Take ac­tion to re­store pub­lic con­fi­dence, say NGOs

New Straits Times - - News / Story of the day -

GE­ORGE TOWN: The cred­i­bil­ity of Penang Zakat is at stake fol­low­ing the ar­rest of 12 peo­ple by the Malaysian Anti-Cor­rup­tion Com­mis­sion.

Malaysian Mus­lim Con­sumers As­so­ci­a­tion chief ac­tivist Datuk Nadzim Jo­han said peo­ple con­trib­uted their salaries to tithe man­age­ment bod­ies so it could be distributed to those in need.

“When such scan­dal sur­faces, peo­ple will have a fear of con­tin­u­ing their con­tri­bu­tions. This is a black mark on Penang Zakat,” he said.

Nadzim said those work­ing in Penang Zakat should be more aware of Is­lamic rules on man­ag­ing funds and ensure that they were not mis­ap­pro­pri­ated.

Penang Pas com­mis­sioner Muham­mad Fauzi Yu­sof said that the state Is­lamic Af­fairs Depart­ment should step up and as­sume re­spon­si­bil­ity in this mat­ter.

“They should take an ac­tive role in restor­ing the con­fi­dence of Penang Zakat’s con­trib­u­tors.

“Even if those ar­rested are proven in­no­cent, doubt has been sowed. It’s im­por­tant for the depart­ment to act in a man­ner that would prove to the peo­ple that they are not be­yond re­proach,” he said.

Jaringan Mus­limin Pu­lau Penang chair­man Hafiz Nordin urged the state re­li­gious au­thor­ity to be more vig­i­lant on es­tab­lish­ments un­der its purview.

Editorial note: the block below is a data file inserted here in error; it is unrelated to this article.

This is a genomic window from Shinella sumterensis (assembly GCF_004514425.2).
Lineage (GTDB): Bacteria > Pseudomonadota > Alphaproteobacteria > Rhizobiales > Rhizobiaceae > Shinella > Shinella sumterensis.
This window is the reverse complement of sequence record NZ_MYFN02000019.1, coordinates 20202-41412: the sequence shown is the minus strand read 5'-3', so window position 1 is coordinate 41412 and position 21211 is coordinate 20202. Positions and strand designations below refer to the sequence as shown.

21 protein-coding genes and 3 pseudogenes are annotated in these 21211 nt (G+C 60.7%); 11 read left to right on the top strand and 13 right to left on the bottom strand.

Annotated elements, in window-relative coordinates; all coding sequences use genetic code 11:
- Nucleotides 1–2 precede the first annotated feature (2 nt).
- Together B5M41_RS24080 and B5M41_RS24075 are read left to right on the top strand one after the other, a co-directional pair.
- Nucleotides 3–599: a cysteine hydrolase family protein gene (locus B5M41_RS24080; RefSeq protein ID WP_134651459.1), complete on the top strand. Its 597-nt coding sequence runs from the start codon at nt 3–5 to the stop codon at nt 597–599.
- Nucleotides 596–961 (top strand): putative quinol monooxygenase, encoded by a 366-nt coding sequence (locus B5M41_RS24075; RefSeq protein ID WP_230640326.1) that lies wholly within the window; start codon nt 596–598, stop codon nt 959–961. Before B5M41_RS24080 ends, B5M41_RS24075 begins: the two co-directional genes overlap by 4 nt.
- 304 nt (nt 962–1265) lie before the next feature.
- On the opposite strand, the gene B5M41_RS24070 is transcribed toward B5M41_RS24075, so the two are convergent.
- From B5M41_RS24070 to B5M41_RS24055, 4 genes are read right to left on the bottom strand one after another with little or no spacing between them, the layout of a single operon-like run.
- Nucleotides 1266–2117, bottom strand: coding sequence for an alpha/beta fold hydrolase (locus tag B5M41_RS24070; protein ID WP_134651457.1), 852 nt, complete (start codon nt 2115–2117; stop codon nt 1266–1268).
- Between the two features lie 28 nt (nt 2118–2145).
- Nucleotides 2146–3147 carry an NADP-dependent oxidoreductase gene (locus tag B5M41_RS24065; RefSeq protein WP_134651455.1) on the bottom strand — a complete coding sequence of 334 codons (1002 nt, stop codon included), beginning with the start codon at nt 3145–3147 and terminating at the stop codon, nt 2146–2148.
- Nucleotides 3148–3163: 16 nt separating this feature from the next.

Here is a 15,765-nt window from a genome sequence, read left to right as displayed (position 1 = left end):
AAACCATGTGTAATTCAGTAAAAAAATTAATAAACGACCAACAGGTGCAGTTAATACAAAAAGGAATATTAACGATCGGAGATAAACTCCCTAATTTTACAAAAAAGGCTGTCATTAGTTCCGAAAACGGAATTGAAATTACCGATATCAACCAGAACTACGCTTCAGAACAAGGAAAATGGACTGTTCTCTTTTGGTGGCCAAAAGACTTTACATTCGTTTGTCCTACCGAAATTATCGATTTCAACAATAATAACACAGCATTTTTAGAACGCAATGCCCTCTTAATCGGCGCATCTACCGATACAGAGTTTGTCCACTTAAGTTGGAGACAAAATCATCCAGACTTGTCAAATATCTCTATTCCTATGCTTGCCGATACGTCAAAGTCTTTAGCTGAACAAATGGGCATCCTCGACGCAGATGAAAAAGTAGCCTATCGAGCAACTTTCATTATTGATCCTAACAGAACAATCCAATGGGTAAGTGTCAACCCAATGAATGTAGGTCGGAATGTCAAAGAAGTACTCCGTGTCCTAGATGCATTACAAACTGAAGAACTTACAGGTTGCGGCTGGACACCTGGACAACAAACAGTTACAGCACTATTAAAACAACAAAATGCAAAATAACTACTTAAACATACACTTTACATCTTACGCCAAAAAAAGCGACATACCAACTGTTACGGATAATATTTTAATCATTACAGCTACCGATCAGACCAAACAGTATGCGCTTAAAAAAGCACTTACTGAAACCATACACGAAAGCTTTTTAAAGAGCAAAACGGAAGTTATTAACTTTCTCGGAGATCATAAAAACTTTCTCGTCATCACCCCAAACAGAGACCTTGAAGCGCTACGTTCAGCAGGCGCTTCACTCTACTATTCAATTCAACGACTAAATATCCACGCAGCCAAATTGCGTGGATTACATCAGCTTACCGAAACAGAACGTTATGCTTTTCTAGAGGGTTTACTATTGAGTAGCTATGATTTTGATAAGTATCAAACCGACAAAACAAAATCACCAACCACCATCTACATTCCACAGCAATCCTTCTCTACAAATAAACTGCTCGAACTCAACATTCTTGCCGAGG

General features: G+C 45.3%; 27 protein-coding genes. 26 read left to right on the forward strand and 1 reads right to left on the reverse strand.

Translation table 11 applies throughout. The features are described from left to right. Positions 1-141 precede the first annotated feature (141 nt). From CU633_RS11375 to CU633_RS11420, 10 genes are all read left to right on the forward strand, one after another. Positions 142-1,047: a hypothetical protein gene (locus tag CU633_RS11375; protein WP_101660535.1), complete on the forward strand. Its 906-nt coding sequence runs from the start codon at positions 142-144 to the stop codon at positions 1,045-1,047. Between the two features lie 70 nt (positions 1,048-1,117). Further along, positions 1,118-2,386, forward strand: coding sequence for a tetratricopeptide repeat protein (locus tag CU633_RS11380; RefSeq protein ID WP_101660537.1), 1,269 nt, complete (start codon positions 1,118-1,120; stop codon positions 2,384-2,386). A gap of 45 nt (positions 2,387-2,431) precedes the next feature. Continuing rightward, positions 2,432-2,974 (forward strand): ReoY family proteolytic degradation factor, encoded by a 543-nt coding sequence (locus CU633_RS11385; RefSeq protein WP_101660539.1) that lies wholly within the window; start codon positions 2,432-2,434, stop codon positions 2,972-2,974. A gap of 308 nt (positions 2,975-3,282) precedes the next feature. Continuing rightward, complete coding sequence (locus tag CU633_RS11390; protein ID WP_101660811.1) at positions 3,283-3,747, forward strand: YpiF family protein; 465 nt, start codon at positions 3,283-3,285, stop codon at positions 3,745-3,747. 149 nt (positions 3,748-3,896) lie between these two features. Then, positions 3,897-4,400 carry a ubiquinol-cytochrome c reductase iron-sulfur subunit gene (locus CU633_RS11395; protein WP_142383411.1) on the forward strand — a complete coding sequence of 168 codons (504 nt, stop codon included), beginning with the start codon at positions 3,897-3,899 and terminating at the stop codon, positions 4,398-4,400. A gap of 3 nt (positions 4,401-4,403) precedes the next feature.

“Zakat money is col­lected from the pub­lic and meant for the poor. Misusing money for the poor is un-Is­lamic,” he said.

He urged for stern ac­tion to be taken against those in­volved in the scan­dal.

An­other non-gov­ern­men­tal or­gan­i­sa­tion, Per­sat­uan Anak Jati Me­layu Is­lam, also called for stern ac­tion to be taken as a de­ter­rent.

Its chair­man, Yu­sof Mo­hamad, said apart from the of­fi­cials, MACC should also fo­cus on the con­trac­tors in their in­ves­ti­ga­tions.

“We can­not tol­er­ate ir­re­spon­si­ble con­trac­tors who want to make their work easy and get projects by en­tic­ing of­fi­cials into tak­ing bribes.

“How­ever, gov­ern­ment of­fi­cials should also be aware that they are pub­lic ser­vants.

“In this par­tic­u­lar case, they are of­fi­cials in charge of money for the poor,” he said, adding that the gov­ern­ment should step up its cam­paign in erad­i­cat­ing graft.

State Re­li­gious Af­fairs and Do­mes­tic Trade com­mit­tee chair­man Datuk Ab­dul Ma­lik Abul Kas­sim gave his as­sur­ance that no funds were mis­ap­pro­pri­ated from Penang Zakat.

Ma­lik said this was based on the an­nual ac­count­ing and an in­de­pen­dent au­dit­ing process done by the cen­tre.

“We will also bring in in­de­pen­dent au­di­tors and foren­sic au­di­tors to in­ves­ti­gate if there was any mis­ap­pro­pri­a­tion of funds,” he said at a press con­fer­ence at his of­fice in Kom­tar here yes­ter­day.

He said that an in­de­pen­dent au­dit­ing team was sum­moned fol­low­ing a re­port on graft cases back in 2015, but no such prob­lems were found.

On al­le­ga­tions that the Penang Zakat chief ex­ec­u­tive of­fi­cer had given ed­u­ca­tion aid and schol­ar­ships to his child with­out go­ing through the state Is­lamic Af­fairs Depart­ment, Ma­lik de­clined to com­ment.

Ma­lik said that the four Penang Zakat of­fi­cers would only be sus­pended if they were charged in court with graft and that no ac­tion could be taken on them un­til MACC con­cluded its in­ves­ti­ga­tion.

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